"And politics," continues Buddha, in his same flat tone. "You'll be getting involved with politics and politicians, and you know what they say – don't fight with pigs: you both get covered in shit and the pig enjoys it."
"Steady on," says the pig.
"Sorry. It's just an expression."
"Yes, but that's how stereotypes are formed, isn't it? We're actually very clean animals, one of the few beasts with complete control over our bowels."
Buddha, Echo and I can't help it. In unison we look above our heads to see if there are any more flying pigs. There aren't.
"But in this uneven battle I can count on my friends, right?" I ask Buddha.
"Of course. If any meditation or chanting is called for, I'll be right with you."
Very comforting. But I'm going to fight my battle anyway, though I haven't a clue where to start. Chasing nymphs and dancing and drinking for thousands of years hasn't given me a great knowledge of politics.
"Hey," says Buddha, raising a forefinger. Clearly he's excited by something. "The next election is less than a month away, with Joe Progress standing for re-election. That's perfect timing. Leaders are always nervous in the run-up to an election. You could put your weight behind the opposition, maybe extract a few concessions from Progress, even if he goes on to win."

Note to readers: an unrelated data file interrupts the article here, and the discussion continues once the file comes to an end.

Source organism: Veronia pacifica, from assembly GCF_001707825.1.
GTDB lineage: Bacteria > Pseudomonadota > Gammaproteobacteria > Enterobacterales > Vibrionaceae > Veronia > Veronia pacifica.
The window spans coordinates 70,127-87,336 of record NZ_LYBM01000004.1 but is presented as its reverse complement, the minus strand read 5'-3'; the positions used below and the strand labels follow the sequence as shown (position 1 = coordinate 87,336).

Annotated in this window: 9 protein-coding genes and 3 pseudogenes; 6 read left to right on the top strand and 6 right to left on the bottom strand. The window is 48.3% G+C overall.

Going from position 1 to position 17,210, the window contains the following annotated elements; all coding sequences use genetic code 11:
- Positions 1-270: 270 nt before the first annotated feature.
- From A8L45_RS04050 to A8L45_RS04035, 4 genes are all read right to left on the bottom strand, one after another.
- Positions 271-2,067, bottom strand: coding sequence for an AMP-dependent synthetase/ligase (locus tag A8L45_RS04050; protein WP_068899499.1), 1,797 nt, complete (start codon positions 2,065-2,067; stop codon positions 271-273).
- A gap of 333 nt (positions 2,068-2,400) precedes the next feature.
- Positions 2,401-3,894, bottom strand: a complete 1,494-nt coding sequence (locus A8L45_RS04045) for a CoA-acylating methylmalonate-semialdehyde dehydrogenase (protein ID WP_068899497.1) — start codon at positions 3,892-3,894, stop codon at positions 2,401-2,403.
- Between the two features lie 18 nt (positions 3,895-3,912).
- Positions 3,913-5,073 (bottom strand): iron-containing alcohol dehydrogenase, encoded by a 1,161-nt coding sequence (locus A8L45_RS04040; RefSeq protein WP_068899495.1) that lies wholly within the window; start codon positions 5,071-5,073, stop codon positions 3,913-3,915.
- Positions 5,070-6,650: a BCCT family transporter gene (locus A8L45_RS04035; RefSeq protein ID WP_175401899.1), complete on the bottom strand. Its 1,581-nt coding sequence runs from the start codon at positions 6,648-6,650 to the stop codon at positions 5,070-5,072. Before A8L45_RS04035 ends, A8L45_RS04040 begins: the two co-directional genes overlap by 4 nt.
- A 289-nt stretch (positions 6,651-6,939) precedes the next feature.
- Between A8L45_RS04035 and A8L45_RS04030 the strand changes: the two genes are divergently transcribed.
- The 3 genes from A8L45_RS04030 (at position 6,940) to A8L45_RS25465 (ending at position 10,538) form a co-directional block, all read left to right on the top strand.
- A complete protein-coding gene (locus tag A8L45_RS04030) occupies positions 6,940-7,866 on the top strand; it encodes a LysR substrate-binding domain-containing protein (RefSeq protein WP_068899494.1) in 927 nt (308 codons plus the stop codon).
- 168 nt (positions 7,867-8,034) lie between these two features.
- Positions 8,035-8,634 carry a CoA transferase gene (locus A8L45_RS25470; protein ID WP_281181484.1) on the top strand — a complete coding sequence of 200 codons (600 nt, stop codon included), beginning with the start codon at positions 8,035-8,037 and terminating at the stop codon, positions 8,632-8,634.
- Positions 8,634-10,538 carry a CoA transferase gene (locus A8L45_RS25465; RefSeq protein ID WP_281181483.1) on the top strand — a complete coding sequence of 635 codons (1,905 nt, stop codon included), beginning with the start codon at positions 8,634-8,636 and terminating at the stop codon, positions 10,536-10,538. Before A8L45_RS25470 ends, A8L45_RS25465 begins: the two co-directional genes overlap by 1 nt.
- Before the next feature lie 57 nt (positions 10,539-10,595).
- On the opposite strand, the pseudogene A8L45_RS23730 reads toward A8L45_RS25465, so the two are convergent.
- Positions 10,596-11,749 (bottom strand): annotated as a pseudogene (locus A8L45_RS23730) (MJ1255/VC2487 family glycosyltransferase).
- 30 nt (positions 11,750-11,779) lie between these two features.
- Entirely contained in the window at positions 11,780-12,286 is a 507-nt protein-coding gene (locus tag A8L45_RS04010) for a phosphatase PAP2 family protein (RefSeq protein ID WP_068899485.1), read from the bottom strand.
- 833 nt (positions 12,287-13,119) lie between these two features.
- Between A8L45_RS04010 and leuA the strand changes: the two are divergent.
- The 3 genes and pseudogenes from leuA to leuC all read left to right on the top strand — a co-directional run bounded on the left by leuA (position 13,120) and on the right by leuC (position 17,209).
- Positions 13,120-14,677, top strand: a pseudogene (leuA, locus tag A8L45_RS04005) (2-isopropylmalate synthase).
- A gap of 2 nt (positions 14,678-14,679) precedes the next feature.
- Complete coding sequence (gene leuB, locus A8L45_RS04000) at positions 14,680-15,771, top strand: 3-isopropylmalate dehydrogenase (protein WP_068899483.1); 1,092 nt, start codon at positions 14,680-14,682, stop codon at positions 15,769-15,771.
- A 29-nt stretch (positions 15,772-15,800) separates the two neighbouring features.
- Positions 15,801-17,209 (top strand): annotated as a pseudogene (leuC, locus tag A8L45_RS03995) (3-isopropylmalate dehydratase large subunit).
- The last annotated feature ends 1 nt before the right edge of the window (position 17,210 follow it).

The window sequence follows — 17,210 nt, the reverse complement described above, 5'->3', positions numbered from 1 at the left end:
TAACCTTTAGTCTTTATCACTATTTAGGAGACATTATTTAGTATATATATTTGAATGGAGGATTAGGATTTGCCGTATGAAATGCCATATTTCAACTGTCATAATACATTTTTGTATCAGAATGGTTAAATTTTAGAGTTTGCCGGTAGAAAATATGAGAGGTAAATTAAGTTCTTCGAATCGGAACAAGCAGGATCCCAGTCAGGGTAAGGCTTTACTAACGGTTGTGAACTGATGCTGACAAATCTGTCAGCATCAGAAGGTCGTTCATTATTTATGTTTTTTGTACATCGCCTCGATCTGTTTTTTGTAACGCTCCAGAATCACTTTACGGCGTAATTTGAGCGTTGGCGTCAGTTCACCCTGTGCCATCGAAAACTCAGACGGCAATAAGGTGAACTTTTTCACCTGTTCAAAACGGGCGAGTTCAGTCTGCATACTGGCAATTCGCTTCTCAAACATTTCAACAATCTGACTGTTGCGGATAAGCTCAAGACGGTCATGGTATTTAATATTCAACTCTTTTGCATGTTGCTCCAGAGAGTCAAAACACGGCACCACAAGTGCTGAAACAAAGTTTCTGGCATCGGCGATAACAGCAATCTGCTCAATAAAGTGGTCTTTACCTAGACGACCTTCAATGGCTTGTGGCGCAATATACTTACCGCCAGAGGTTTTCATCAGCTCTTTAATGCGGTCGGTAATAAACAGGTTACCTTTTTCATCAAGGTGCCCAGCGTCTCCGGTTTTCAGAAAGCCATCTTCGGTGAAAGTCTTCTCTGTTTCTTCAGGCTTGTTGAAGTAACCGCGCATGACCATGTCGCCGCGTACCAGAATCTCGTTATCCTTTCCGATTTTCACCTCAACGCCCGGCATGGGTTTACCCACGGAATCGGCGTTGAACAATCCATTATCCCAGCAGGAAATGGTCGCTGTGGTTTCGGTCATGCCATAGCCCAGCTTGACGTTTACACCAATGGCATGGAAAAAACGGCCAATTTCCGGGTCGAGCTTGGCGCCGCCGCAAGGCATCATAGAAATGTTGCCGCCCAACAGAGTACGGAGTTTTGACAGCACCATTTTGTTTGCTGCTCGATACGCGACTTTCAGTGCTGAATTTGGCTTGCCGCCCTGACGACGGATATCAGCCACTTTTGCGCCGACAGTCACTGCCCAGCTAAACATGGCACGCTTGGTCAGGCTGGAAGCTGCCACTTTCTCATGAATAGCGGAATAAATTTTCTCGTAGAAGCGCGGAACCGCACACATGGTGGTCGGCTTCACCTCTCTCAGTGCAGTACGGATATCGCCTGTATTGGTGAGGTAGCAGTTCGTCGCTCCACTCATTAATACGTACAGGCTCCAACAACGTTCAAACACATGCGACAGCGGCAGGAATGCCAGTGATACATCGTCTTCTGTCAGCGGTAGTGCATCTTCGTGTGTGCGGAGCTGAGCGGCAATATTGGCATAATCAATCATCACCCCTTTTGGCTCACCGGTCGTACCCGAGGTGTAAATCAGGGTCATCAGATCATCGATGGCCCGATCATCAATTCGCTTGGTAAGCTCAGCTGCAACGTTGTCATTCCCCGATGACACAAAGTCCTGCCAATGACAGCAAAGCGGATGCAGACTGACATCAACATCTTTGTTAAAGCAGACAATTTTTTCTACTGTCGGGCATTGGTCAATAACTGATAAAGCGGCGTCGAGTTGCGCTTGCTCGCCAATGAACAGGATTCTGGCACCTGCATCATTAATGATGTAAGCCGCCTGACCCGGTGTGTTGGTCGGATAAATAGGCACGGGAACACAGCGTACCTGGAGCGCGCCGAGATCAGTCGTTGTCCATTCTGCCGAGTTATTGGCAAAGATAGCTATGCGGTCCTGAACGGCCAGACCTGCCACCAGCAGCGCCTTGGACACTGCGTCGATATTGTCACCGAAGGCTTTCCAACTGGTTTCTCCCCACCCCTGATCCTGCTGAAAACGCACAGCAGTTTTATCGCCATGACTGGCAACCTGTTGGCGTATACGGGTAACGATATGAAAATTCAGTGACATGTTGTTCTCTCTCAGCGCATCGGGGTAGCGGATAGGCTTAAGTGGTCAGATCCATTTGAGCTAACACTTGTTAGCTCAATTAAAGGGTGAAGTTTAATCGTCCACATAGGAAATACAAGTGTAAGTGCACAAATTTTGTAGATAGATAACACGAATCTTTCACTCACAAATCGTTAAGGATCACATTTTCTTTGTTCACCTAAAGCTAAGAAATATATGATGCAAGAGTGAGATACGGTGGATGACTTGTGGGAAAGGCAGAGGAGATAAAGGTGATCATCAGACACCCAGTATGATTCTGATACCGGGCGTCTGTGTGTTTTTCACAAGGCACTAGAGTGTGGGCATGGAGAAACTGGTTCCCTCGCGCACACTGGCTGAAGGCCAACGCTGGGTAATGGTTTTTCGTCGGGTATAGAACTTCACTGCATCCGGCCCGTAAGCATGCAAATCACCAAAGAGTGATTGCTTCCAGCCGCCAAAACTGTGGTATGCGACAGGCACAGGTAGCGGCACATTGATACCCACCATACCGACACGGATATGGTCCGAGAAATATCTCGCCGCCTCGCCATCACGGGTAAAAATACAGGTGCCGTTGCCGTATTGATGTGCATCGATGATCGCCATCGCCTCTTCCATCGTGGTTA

This is exactly what I wanted to hear. I know that Joe Progress is far too powerful for me to challenge outright, but the idea of pressuring him into some kind of deal sounds perfect.
"So who's he up against?" I ask.
"Doctor Longlife. That's the only serious rival for Progress."
"The Doc? Are you sure?"
I've met the Doc a couple of times and I can't imagine him as presidential material. He's plump and jolly with rosy cheeks that remind me of Uncle Bacchus. His thin balding hair is swept back straight against his skull and ends in rows of tiny hooks at the rear, like some kind of seed-pod burr. He wears a tweed jacket and cotton drill shirt with a plain tie. A stethoscope always peeks out from his side pocket. He's a most peculiar god, bumbling and distracted, surely not a strong contender for any kind of election. But when I think about it a little longer I realise that everybody in heaven likes him. He's self-deprecating and always happy. Nobody ever has a bad word to say about the Doc.
"That sounds great. Thanks, Buddha."
"Oh yes," says Buddha. "Doctor Longlife is the answer."
"And how do these elections work? How do we vote? I don't think I've ever been asked to vote."
The question causes Buddha some difficulty. Finally he says, "You won't like it."
"It's to do with the other world."
Hmm. I try to be tolerant towards believers in the other world. As long as their faith doesn't affect me then it's none of my business. But I refuse to have my life influenced by this ancient myth when I don't believe in it myself.
"You mean – you haven't a clue how the elections work."